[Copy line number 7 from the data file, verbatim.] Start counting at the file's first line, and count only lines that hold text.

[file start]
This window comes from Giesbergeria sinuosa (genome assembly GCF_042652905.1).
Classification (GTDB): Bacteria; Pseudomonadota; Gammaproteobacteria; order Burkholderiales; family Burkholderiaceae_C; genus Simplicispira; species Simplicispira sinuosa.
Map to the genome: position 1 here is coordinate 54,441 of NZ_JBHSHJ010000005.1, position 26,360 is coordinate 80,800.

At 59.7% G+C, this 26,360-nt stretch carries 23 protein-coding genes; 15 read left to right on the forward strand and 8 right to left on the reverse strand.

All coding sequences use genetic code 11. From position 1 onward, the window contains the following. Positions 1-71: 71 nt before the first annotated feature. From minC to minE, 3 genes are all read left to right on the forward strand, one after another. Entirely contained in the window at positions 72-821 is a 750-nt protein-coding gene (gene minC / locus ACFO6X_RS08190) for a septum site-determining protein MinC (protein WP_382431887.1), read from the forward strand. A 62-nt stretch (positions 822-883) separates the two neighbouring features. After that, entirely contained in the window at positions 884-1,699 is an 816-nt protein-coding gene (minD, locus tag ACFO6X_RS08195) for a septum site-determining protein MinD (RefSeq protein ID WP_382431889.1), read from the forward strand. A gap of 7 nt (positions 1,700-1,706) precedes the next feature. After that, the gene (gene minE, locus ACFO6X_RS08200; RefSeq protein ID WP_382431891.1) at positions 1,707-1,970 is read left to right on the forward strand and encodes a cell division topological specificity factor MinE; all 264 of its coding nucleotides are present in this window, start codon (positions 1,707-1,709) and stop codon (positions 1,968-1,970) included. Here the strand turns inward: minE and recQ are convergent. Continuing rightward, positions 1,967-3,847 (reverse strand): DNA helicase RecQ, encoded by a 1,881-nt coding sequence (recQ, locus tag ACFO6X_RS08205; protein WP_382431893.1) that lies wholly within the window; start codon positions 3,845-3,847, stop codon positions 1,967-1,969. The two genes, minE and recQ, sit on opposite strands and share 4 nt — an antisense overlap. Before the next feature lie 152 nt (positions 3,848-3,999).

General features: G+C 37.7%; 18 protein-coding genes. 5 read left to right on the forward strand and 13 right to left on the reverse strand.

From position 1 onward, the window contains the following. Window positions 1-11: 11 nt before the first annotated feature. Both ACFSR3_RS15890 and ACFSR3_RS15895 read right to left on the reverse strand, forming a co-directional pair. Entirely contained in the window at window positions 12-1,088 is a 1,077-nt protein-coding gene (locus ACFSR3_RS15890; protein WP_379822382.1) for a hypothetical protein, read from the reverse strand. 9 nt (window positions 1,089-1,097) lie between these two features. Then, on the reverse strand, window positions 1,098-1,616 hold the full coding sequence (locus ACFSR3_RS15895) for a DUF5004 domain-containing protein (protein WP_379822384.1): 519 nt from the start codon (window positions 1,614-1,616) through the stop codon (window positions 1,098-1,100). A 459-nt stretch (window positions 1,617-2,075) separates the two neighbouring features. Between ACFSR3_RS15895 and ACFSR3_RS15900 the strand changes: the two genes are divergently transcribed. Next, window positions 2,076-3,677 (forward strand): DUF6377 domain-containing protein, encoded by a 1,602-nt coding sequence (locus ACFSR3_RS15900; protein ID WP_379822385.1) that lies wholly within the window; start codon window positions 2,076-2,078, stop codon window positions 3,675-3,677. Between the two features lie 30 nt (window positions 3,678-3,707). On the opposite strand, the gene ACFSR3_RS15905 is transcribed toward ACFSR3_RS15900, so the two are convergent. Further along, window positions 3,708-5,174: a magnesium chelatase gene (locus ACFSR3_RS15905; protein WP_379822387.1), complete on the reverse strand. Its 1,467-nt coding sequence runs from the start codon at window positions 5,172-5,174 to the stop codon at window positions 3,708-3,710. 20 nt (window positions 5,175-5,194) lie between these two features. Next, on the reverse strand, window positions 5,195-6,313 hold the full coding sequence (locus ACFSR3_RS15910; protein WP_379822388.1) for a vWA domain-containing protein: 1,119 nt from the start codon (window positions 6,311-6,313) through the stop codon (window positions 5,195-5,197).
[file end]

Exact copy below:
From position 1 onward, the window contains the following. Window positions 1-11: 11 nt before the first annotated feature. Both ACFSR3_RS15890 and ACFSR3_RS15895 read right to left on the reverse strand, forming a co-directional pair. Entirely contained in the window at window positions 12-1,088 is a 1,077-nt protein-coding gene (locus ACFSR3_RS15890; protein WP_379822382.1) for a hypothetical protein, read from the reverse strand. 9 nt (window positions 1,089-1,097) lie between these two features. Then, on the reverse strand, window positions 1,098-1,616 hold the full coding sequence (locus ACFSR3_RS15895) for a DUF5004 domain-containing protein (protein WP_379822384.1): 519 nt from the start codon (window positions 1,614-1,616) through the stop codon (window positions 1,098-1,100). A 459-nt stretch (window positions 1,617-2,075) separates the two neighbouring features. Between ACFSR3_RS15895 and ACFSR3_RS15900 the strand changes: the two genes are divergently transcribed. Next, window positions 2,076-3,677 (forward strand): DUF6377 domain-containing protein, encoded by a 1,602-nt coding sequence (locus ACFSR3_RS15900; protein ID WP_379822385.1) that lies wholly within the window; start codon window positions 2,076-2,078, stop codon window positions 3,675-3,677. Between the two features lie 30 nt (window positions 3,678-3,707). On the opposite strand, the gene ACFSR3_RS15905 is transcribed toward ACFSR3_RS15900, so the two are convergent. Further along, window positions 3,708-5,174: a magnesium chelatase gene (locus ACFSR3_RS15905; protein WP_379822387.1), complete on the reverse strand. Its 1,467-nt coding sequence runs from the start codon at window positions 5,172-5,174 to the stop codon at window positions 3,708-3,710. 20 nt (window positions 5,175-5,194) lie between these two features. Next, on the reverse strand, window positions 5,195-6,313 hold the full coding sequence (locus ACFSR3_RS15910; protein WP_379822388.1) for a vWA domain-containing protein: 1,119 nt from the start codon (window positions 6,311-6,313) through the stop codon (window positions 5,195-5,197).